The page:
The ocean economy is dependent on the health of coastal and marine ecosystems and IORA member states need to protect these ecosystems
The third Indian Ocean Rim Association (IORA) conference concluded in Dhaka yesterday with a call for a balanced approach between development of blue economy and utilisation of ocean resources with a view to enhancing their value, generating employment, securing marine economy and healthy marine ecosystem.
“Blue economy recognises that the ocean economy is dependent on the health of coastal and marine ecosystems and IORA member states need to protect these ecosystems,” reads the Dhaka Declaration.
Recognising blue economy as a means to attaining sustainable development, it says the member states will put adequate focus on wellbeing and livelihood of people through engagements among countries and stakeholders to secure sustained outcomes of all ocean-centric enterprises.
It emphasised on generating scientific knowledge, developing marine skills, establishing academic and research institutions, strengthening governance and legal framework, transferring various marine technologies and collaboration at national and regional levels for sustainable management of ocean resources.
Terming blue economy enormous potential for development in IORA region, it says the member states will collaborate each other in the areas of aquaculture, hydrography, seabed mineral exploration, coastal shipping, eco-tourism and renewal ocean energy to achieve holistic and ecologically sustainable development of the region.
It calls for promoting partnership among and between stakeholders – within and across countries and oceans to facilitate greater flow of expertise and finance for closing capacity gaps and freedom of navigation.
“Member states should underscore access to available, contemporary and critical data and knowledge from the developing world, particularly the coastal and island developing nations,” reads the declaration.
Over the growing threat of climate change, it says the member states will strengthen cooperation to protect, conserve and preserve the marine environment. It also emphasised on greater engagement of private sector across all areas of the blue economy.
Speaking at a press briefing after the conference, Secretary Khurshid Alam of the Marine Affairs Unit of the foreign ministry said Bangladesh will explore all the potential of blue economy through having required knowledge, expertise and logistics.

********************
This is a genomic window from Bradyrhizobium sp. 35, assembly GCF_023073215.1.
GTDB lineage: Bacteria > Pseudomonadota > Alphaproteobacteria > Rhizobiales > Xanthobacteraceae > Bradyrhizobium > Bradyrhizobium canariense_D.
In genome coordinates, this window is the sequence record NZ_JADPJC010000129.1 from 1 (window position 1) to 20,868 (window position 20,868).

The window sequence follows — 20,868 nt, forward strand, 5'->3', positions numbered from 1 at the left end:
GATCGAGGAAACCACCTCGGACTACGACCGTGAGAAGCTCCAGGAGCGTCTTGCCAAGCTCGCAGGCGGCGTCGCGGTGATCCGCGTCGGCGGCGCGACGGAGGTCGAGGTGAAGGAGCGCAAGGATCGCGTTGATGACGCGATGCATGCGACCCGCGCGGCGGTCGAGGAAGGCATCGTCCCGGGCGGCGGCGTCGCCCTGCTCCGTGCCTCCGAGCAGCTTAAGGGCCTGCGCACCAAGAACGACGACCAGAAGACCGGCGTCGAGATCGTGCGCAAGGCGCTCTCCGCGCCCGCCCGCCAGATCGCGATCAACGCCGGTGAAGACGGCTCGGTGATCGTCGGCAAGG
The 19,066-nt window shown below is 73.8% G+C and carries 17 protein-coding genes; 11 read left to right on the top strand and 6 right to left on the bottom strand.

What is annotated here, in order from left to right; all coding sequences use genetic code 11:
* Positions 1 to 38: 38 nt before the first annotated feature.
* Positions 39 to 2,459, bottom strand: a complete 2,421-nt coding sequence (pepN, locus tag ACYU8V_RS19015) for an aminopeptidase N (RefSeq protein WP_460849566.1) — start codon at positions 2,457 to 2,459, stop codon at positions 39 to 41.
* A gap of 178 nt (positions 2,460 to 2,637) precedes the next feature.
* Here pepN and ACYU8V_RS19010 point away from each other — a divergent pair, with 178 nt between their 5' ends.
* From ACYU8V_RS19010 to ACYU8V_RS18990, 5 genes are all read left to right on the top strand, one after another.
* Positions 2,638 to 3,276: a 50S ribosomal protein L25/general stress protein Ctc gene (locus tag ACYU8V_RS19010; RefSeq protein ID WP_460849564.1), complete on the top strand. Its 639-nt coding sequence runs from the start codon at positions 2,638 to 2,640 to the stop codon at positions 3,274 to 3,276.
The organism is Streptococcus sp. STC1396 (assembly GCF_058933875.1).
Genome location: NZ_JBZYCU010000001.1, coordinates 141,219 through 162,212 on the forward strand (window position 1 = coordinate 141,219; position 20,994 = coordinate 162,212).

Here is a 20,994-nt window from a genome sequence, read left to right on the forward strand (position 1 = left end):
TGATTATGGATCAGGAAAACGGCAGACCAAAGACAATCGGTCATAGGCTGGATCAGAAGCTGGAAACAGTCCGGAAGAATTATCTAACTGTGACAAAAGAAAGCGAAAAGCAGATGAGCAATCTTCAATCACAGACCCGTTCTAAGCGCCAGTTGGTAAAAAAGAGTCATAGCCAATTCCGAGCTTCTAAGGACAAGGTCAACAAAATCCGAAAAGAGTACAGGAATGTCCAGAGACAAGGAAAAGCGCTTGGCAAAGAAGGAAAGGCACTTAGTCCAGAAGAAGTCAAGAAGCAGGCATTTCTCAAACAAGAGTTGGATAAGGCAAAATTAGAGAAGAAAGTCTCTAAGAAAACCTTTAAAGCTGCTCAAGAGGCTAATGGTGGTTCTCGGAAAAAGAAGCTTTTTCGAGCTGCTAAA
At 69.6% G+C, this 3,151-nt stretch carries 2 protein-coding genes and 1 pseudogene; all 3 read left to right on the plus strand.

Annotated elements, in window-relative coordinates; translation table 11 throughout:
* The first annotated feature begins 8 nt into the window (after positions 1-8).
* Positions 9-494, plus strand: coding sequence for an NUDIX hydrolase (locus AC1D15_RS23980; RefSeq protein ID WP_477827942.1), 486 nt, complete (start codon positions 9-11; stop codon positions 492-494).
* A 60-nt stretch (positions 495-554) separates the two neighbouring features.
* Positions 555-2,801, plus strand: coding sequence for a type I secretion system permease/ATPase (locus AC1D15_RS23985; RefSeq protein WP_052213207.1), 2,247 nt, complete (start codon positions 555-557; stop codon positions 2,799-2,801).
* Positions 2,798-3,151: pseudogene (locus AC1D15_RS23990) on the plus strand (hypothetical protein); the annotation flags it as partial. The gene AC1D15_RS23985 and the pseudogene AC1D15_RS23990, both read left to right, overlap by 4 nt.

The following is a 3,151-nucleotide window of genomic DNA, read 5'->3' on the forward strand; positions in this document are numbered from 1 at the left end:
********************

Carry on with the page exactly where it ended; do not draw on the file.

“We have made some progress in formulation of a policy but are lagging behind in creating human resources. We do not know about all the marine resources properly,” he told reporters, admitting that the country is lagging behind in tapping the opportunity.
Saying that IORA was helping in two projects in Bangladesh, he said the organisation will continue the assistance so that Bangladesh can explore the ocean resources.
Khurshid said blue economy has huge potential but the private sector is not coming to invest on it.
He said 90 percent of Bangladesh’s $80 billion trade take place through ocean in which the country pays about $5 billion as transport cost. “We can easily reduce the cost if we had a good number of ships.”
Replying to a question, he said the value of Bangladesh ocean economy is about $9.6 billion.
Addressing the briefing, IORA Secretary General Dr Nomvuyo N Nokwe said the organisation promotes peace in the Indian Ocean region for equal growth of all member countries.
She said IORA is a multi-national organisation that has a consensus within the member states of not entering in any controversial issues.
Asked how can IORA maintain peace when a number of countries are fighting to establish their influence over the Indian Ocean, Nokwe said, “We can have peace without fighting and you come to the consensus about it with fellow neighbours.”
There were four working sessions of the IORA conference where representatives of member states discussed different aspects of blue economy. Prime Minister Sheikh Hasina inaugurated the conference as chief guest.